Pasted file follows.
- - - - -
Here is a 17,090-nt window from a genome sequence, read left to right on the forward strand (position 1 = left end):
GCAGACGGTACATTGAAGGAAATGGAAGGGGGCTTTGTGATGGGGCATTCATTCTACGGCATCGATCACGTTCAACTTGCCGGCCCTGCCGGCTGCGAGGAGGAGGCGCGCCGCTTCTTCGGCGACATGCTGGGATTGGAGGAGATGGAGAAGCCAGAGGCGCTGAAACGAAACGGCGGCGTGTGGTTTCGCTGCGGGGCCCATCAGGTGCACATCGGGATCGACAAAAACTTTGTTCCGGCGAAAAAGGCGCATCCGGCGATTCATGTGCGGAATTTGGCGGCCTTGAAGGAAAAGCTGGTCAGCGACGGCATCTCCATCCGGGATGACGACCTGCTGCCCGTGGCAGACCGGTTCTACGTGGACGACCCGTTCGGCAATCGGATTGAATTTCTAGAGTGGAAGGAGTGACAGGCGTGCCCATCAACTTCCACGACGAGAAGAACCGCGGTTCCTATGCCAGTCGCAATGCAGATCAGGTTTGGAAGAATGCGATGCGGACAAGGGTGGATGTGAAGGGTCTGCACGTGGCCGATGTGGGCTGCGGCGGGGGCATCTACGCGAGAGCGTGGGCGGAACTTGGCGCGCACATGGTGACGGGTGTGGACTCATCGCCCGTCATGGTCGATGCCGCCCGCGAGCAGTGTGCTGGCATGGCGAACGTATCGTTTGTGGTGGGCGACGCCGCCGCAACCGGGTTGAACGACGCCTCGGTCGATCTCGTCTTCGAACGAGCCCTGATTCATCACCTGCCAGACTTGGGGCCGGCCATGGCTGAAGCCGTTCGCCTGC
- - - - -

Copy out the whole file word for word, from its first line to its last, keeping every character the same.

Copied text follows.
Here is a 17,090-nt window from a genome sequence, read left to right on the forward strand (position 1 = left end):
GCAGACGGTACATTGAAGGAAATGGAAGGGGGCTTTGTGATGGGGCATTCATTCTACGGCATCGATCACGTTCAACTTGCCGGCCCTGCCGGCTGCGAGGAGGAGGCGCGCCGCTTCTTCGGCGACATGCTGGGATTGGAGGAGATGGAGAAGCCAGAGGCGCTGAAACGAAACGGCGGCGTGTGGTTTCGCTGCGGGGCCCATCAGGTGCACATCGGGATCGACAAAAACTTTGTTCCGGCGAAAAAGGCGCATCCGGCGATTCATGTGCGGAATTTGGCGGCCTTGAAGGAAAAGCTGGTCAGCGACGGCATCTCCATCCGGGATGACGACCTGCTGCCCGTGGCAGACCGGTTCTACGTGGACGACCCGTTCGGCAATCGGATTGAATTTCTAGAGTGGAAGGAGTGACAGGCGTGCCCATCAACTTCCACGACGAGAAGAACCGCGGTTCCTATGCCAGTCGCAATGCAGATCAGGTTTGGAAGAATGCGATGCGGACAAGGGTGGATGTGAAGGGTCTGCACGTGGCCGATGTGGGCTGCGGCGGGGGCATCTACGCGAGAGCGTGGGCGGAACTTGGCGCGCACATGGTGACGGGTGTGGACTCATCGCCCGTCATGGTCGATGCCGCCCGCGAGCAGTGTGCTGGCATGGCGAACGTATCGTTTGTGGTGGGCGACGCCGCCGCAACCGGGTTGAACGACGCCTCGGTCGATCTCGTCTTCGAACGAGCCCTGATTCATCACCTGCCAGACTTGGGGCCGGCCATGGCTGAAGCCGTTCGCCTGC